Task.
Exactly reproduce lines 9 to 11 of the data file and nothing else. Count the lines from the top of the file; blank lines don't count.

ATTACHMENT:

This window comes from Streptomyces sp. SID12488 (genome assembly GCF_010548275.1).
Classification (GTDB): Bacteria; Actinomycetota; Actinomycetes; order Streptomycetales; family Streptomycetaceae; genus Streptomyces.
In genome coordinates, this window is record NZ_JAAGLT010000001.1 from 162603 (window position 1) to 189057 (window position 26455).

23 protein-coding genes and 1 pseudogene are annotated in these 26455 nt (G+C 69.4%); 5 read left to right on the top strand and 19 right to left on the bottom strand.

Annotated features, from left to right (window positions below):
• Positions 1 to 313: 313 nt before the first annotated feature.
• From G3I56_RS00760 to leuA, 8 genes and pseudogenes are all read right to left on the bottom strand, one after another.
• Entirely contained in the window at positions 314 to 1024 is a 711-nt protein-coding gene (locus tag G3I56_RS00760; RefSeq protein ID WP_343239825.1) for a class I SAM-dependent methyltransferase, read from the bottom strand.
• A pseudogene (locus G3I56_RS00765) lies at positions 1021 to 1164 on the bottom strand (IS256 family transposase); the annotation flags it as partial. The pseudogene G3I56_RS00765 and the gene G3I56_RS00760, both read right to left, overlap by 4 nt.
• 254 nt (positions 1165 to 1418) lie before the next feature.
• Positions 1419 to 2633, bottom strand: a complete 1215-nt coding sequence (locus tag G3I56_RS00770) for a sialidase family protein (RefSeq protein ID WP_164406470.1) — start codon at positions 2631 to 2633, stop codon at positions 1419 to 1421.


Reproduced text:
• A pseudogene (locus G3I56_RS00765) lies at positions 1021 to 1164 on the bottom strand (IS256 family transposase); the annotation flags it as partial. The pseudogene G3I56_RS00765 and the gene G3I56_RS00760, both read right to left, overlap by 4 nt.
• 254 nt (positions 1165 to 1418) lie before the next feature.
• Positions 1419 to 2633, bottom strand: a complete 1215-nt coding sequence (locus tag G3I56_RS00770) for a sialidase family protein (RefSeq protein ID WP_164406470.1) — start codon at positions 2631 to 2633, stop codon at positions 1419 to 1421.